Emphasizing perimeter shooting and ball screens does not mean ignoring the paint on offense. Teams that work for it and have patience can often find room at the rim by using hard V-cuts and backdoor screens. Using this offense requires tenacity and patience, as players have to wear down opponents and wait for the defensive lapse before striking.
Rebounding prowess is about desire, footwork and toughness. While most people think that the rebounding edge should automatically go to the taller team, in fact it’s the team that is dedicated to going after the ball – especially on the defensive end – that has the best chance to grab the most boards. Add this to taking care of the ball and taking good shots, and a smaller team can actually out-possession the opponent.
Smaller teams that want to compete for rebounds must be ready to:
- Make loose balls their top priority: Attacking the glass with all five players can be tough for any team to overcome.
- Engage in tough practice drills: This is hard, because players can get very aggressive in practice. But tough rebounding drills that force players to work hard always pay off in games.
- Box out, and go after the ball: It’s a two-step process that many smaller teams forget. Don’t simply box out; go aggressively for the ball after establishing position.
- Take advantage of quickness: Faster teams have an advantage on the glass because they can chase down loose balls and occupy open space more quickly.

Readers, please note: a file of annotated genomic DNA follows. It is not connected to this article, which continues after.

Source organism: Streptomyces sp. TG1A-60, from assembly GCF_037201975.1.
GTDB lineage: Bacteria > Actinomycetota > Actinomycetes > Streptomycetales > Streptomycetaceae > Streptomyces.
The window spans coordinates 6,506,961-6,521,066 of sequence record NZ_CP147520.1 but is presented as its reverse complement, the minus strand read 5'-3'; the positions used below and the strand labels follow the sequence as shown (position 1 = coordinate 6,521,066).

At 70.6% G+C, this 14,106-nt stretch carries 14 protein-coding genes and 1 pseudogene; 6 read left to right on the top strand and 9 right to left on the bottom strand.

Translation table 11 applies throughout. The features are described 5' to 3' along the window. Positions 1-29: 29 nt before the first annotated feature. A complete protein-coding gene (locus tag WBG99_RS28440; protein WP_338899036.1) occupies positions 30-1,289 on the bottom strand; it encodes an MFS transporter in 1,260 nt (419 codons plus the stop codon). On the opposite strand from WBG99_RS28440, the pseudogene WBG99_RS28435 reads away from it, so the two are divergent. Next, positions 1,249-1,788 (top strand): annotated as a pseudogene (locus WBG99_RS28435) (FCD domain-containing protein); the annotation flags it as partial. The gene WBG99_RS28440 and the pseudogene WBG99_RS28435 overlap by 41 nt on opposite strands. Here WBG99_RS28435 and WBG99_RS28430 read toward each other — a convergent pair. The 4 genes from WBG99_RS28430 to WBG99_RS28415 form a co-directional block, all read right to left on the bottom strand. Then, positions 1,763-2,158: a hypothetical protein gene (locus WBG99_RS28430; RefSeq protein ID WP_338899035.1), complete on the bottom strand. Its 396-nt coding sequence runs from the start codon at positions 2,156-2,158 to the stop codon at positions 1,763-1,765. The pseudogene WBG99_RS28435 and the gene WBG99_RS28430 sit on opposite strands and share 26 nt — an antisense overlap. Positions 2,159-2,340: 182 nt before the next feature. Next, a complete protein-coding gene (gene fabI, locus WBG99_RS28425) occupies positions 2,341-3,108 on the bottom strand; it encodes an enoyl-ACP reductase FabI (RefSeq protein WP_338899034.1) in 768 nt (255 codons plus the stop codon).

Hot Tip: Playing Time
The best way to be sure a team attacks the glass is to hand out playing time as a reward for rebounding effort. A seat on the bench is a sure message to players who ignore the boards.
A zone rebounding look can also help on the defensive front. The best one is a triangle rebounding set-up, in which two wing players are positioned near the baseline on either side of the basket, and a post player steps into the paint in front of the basket. These rebounders should look to establish position and create contact with their offensive opponents to box them out.
Many coaches also like to have two guards take back-side rebounding responsibility. Most errant shots carom to the opposite side of the basketball court; sending the two guards to the back-side accounts for this tendency.
Being lower to the ground should be an advantage when it comes to taking care of the ball and preventing turnovers. Taller players have difficulty getting low to create steals or deflections; an undersized team should use this to their advantage.
Taking care of the ball also means getting good shots and avoiding the shot turnover. A shot turnover happens when a player puts up a bad shot that is easily snagged by the opponent. Smaller teams are vulnerable to this, and must get good shots on each possession.
The misperception about playing small ball is that it’s a last resort for overmatched teams. In reality, many championship teams have been built around smaller players that have great skill and speed. Undersized teams that excel do so because they take advantage of their strengths and minimize their weaknesses. They also have solid fundamentals:
- They make foul shots at a high percentage.
- They have team leaders.
- They stay in peak condition throughout the season.
- They value every possession.
Smaller teams that focus on these skills can have great success, no matter the size of the opponent.